Let us now formally re-write this proof.

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n n(n+1) Theorem3.1. ∀n∈N,∑i= 2

Proof. We proceed by induction on the variable n.

0 0(0+1) Base case (n = 0): Here, we have ∑i = 0 = 2

. Thus, the base case is correct.

Induction Hypothesis: For arbitrary n = k ≥ 0, assume that ∑k i = k(k+1) . In words, the Induction Hypoth-

esis says “let’s assume we have proved the statement for an arbitrary value of n = k ≥ 0”.

Inductive Step: Prove the statement for n = (k + 1), i.e., show that ∑k+1 i = (k+1)(k+2) : i=0 2

k+1 k k(k+1) k(k+1)+2(k+1) ∑i=∑i+(k+1)=2+(k+1)= 2 =2,(3)

where the second equality follows from the Induction Hypothesis. By the principle of mathematical induc-

tion, the claim follows.

Sanity check! How exactly did the Induction Hypothesis help us show the second equality in Equation (3)? (Hint: We used it to replace ∑ki=0 i with something useful.)

Recap. What have we learned so far? Letting P(n) denote the statement ∑n i = n(n+1) , our goal was to i=0 2

prove that ∀n ∈ N, P(n). The principle of induction asserts that to prove this requires three simple steps:

1. Base Case: Prove that P(0) is true.

2. Induction Hypothesis: For arbitrary k ≥ 0, assume that P(k) is true.

3. Inductive Step: With the assumption of the Induction Hypothesis in hand, show that P(k + 1) is true.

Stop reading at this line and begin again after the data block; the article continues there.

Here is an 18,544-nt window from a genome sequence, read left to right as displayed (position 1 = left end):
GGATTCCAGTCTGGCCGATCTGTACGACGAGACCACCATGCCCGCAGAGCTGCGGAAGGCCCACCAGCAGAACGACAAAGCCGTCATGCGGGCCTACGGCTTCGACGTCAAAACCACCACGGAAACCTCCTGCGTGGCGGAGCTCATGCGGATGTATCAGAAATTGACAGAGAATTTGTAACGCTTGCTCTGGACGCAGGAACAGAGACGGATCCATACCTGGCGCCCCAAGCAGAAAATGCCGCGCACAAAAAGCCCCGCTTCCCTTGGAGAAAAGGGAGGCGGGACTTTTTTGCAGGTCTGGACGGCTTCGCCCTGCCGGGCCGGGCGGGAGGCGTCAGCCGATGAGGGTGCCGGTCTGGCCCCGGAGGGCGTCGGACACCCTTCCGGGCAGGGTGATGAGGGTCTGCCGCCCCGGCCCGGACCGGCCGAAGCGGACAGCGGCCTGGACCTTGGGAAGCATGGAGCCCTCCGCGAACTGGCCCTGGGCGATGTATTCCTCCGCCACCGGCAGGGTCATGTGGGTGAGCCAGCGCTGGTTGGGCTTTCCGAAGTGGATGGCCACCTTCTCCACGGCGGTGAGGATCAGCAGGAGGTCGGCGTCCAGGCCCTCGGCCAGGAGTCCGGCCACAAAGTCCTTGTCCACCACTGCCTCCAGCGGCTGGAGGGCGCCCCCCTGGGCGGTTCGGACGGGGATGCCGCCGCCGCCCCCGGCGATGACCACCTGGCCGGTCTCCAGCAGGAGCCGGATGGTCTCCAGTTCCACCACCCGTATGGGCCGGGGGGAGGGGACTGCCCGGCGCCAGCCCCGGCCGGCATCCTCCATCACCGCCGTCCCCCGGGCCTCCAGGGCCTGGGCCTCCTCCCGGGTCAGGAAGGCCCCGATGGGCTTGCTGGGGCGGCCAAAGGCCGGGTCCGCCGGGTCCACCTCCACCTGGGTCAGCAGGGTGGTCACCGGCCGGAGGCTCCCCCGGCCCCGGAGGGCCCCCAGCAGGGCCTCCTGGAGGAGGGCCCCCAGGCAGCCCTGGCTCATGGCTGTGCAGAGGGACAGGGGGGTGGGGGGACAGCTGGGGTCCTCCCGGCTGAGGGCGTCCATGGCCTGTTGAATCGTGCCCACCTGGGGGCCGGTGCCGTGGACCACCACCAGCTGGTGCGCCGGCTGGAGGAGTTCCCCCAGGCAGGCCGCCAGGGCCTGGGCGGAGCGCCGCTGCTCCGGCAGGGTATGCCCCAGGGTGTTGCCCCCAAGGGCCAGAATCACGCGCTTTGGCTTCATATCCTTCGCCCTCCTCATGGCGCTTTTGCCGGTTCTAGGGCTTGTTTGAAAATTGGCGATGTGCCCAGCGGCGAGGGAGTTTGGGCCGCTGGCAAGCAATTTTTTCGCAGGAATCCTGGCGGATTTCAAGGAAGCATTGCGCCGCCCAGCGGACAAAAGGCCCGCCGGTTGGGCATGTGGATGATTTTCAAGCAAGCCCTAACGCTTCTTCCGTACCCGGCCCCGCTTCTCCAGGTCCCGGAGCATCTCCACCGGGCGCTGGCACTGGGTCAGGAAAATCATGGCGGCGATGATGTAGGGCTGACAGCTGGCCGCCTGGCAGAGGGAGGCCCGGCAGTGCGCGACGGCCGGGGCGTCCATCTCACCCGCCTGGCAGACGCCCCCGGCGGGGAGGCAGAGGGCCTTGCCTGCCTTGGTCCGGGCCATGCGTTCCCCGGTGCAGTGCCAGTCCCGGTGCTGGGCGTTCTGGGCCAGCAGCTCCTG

Let us visualize how these three steps fit together using dominoes. Let the statements P(i) be represented by a sequence of dominoes, numbered 0,1,2,…,n, such that P(0) corresponds to the 0th domino, P(1) corresponds to the 1st domino, and so on. The dominoes are lined up so that if the kth domino is knocked over, then it in turn knocks over the k+1st. Knocking over the kth domino corresponds to proving P(k) is true. And the induction step corresponds to the placement of the dominoes to ensure that if the kth domino falls, it in turn knocks over the k + 1st domino. The base case (n = 0) knocks over the 0t h domino, setting off a chain reaction that knocks down all the dominoes!

Finally, a word about choosing an appropriate base case — in this example we chose k = 0, but in general the choice of base case will naturally depend on the claim you wish to prove.

(k+1)(k+2)

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Another proof by induction. Let us do another proof by induction. Recall from Note 1 that for integers a and b, we say that a divides b, denoted a|b, if and only if there exists an integer q satisfying b = aq.